136 Square Metres of Chestnut

Have you ever wondered, as I once did, what one hundred and thirty-six square metres of tongue and groove chestnut looks like?

Well, wonder no longer.

136 square metres of pristine chestnut

After extensive research we identified a commercial wood yard in Ribadeo which could provide us with luxurious 150mm wide aged chestnut tongue and groove, both sides planed smooth within an inch of their lives, and in almost flawless planks of up to two and a half metres. A vast sum of money moved between our bank and theirs, and after a wait of about a fortnight a wagon wound its way to us from the coast with our new upstairs flooring.

Half a dozen planks were sealed together with strapping and after we manhandled them off the wagon onto pallets by the roadside, the next two hours were spent carrying them into the house and up into the only bedroom with a concrete floor over the top of duck boards precariously placed across the top of the ancient beams which were to form the flooring of a future corridor. Thank goodness it wasn’t raining, it would have been a disaster. As it was the wood now needed to acclimatise to the house for six weeks to minimise any future movement.

Once the ‘quarantine’ was over the next month was spent flat out working with a friend, and coincidentally a master shipwright, to fit together a massive double skinned and insulated upstairs floor in the two large rooms which would later be subdivided using 120 plasterboard sheets (but that’s another story).

It was a massive undertaking which used over 24 tubes of Sika, four hundred 40mm screws, 68m2 of heat and sound insulation, and eventually four large tins of hard-wearing polyurethane floor varnish. There was a short interlude between the skins to allow the plumbers and electricians to do their stuff and fit all of the services out of sight.

The fitted floor was then treated for woodworm, lightly stained using a natural product derived from the walnut tree (called nogalina which sounds more like you should spread it on your toast), and varnished four times (the first being a 50:50 mix with thinners, and the final one coming after a fine sanding and washdown).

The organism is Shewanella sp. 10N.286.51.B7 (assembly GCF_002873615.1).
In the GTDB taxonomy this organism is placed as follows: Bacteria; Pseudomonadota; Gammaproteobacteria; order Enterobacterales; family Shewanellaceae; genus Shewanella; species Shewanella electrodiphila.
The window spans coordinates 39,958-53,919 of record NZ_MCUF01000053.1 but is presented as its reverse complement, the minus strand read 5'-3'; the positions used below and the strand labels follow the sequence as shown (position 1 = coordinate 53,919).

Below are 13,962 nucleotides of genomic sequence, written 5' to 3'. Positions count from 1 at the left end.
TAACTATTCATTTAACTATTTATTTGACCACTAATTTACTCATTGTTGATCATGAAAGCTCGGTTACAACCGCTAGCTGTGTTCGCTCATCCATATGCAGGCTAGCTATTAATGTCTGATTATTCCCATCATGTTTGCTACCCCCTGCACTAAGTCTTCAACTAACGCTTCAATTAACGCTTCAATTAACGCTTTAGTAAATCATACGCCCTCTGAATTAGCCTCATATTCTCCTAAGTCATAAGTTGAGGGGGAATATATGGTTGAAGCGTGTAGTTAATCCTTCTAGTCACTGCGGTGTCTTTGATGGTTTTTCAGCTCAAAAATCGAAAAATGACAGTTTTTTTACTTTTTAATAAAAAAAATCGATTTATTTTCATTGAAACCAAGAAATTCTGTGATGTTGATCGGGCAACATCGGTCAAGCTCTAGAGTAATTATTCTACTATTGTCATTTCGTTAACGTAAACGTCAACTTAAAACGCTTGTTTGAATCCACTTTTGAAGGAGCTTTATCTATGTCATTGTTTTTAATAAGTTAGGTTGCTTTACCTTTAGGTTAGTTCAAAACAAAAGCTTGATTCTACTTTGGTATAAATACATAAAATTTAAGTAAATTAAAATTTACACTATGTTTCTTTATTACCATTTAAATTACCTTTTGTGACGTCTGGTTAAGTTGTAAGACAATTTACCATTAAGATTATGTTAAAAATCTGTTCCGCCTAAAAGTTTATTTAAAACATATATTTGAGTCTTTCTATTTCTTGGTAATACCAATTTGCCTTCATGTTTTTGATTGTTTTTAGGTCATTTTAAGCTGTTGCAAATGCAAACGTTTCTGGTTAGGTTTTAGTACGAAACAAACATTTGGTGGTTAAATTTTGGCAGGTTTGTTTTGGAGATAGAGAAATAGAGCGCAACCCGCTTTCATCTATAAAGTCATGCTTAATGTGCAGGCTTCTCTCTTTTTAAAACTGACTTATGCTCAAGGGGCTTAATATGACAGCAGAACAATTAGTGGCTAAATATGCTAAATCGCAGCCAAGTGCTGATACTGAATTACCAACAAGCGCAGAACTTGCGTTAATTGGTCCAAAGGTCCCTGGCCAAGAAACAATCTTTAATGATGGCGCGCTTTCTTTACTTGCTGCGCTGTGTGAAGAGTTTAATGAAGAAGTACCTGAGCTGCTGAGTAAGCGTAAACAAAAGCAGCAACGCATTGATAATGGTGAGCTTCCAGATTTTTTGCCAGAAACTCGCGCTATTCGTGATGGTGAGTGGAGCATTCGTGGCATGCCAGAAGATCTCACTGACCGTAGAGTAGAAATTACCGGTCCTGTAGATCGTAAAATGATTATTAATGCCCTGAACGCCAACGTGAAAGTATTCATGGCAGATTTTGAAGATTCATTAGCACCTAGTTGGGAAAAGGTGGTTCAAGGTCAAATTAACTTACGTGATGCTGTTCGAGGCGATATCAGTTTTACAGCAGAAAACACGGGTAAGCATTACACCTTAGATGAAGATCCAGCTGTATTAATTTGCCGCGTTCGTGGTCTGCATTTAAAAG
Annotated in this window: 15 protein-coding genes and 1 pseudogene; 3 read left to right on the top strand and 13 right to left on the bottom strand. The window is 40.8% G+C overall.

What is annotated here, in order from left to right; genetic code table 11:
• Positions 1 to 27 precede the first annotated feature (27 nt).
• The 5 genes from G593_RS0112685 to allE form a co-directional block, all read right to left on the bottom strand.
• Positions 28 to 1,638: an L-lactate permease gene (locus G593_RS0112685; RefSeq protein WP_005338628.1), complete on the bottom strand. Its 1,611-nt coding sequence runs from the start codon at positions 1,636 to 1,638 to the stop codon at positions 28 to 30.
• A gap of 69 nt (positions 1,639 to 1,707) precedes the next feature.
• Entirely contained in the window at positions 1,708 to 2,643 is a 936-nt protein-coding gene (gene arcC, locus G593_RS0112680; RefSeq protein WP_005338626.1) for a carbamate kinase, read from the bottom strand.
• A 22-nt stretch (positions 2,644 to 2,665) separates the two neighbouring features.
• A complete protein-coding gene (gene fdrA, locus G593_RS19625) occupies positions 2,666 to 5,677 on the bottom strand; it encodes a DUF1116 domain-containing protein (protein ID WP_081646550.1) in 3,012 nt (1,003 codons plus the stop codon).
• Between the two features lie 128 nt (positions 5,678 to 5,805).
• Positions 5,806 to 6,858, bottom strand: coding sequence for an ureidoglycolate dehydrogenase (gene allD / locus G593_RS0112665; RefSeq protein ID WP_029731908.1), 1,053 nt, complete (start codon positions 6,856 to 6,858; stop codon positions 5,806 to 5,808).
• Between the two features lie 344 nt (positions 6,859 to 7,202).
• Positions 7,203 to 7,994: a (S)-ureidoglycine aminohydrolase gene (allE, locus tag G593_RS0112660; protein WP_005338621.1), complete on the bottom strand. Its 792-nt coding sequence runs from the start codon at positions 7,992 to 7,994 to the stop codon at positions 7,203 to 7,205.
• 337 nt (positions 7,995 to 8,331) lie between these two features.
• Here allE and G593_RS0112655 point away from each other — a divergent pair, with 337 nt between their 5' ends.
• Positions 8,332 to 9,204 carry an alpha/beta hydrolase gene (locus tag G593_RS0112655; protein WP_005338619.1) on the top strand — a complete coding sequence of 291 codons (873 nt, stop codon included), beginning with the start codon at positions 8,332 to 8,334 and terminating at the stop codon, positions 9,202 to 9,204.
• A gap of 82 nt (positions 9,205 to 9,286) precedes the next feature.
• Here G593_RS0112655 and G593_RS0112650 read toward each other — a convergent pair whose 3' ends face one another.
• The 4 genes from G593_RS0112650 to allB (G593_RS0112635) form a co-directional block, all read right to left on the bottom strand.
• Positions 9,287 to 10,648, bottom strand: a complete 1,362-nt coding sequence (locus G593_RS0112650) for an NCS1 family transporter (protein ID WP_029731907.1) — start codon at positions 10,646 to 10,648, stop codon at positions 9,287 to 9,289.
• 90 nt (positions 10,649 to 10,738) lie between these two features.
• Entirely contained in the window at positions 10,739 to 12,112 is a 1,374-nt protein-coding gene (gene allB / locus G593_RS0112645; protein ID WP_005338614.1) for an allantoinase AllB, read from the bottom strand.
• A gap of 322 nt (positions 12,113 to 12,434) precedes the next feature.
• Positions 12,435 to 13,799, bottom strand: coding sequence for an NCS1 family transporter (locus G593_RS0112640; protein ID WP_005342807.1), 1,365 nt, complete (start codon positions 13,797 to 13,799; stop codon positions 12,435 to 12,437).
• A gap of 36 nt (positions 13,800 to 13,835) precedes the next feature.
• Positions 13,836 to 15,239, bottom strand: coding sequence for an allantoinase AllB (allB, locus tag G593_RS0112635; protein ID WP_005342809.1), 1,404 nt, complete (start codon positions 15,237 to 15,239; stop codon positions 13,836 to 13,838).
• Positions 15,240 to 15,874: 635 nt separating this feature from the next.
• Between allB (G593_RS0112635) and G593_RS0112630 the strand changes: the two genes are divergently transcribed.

Delighted with the finish

I’ve lost count of the man hours which went into it, but it was worth all the effort and I’m delighted with the results although we didn’t escape without injury. There were several splinters, sore knees and plenty of hands from which the sticky black Sika, which gets everywhere, had to be chemically cleaned. The air was often blue, but in the end it was all worth it.

All we’ve got to do now is keep it clean and polished until the arrival of our first guests.

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Back After a Three Year Absence

It’s getting on for three years since I last put anything on these pages, an awful record, and something of which I am deeply ashamed. You’d be forgiven for thinking that we’d done nothing in the past three years but on the contrary we’ve been very busy, and that is partly the reason why I’ve not blogged.

The other reasons are wide and varied.

I’ve been constantly frustrated with the Brexit disaster unfolding in my home country and disgusted at the rise of nationalism that has gone hand in glove with it. It makes me shudder the way that you hear of foreign nationals being treated by some of my fellow countrymen and politicians, especially when the people of Galicia and Spain have been so welcoming to us in the six and a half years since we moved here. It’s ‘done and dusted’ now, the UK will have to make the best of it, while we will stop ordering items from home due to the prohibitive taxes and fees, and consider applying for Spanish citizenship once we are allowed to in five years’ time.

Over the last year coronavirus has ravaged the globe and while we’ve been on the periphery of everything in our rural idyll, I understand that my posting photos and stories of live as usual may have not been what many wanted to see. We have had virus cases in our small village, and we have been incredibly careful with who we meet and what we do, but I know we’ve got off very lightly.

As the building works intensified, I had an increasing desire to keep things to myself until the ‘big reveal’. It has not been all plain sailing, coronavirus, the cost of materials, the availability of tradesmen and an increasing need to do a lot of the work myself has meant that progress has been slow.

Where are we now?

We have two ‘finished’ apartments. The heating system needs to be installed and some of the taps and drains need connecting up, but apart from that it is simply a matter of furnishing the downstairs (upstairs is totally finished), installing a few lights, and giving the whole place a good clean. We need to apply for the relevant tourist licenses, tidy up the outside suitable for a soft launch, and get ready to open and receive our first guests.


So why am I blogging again now?

I’ve a couple of ulterior motives which I must confess to.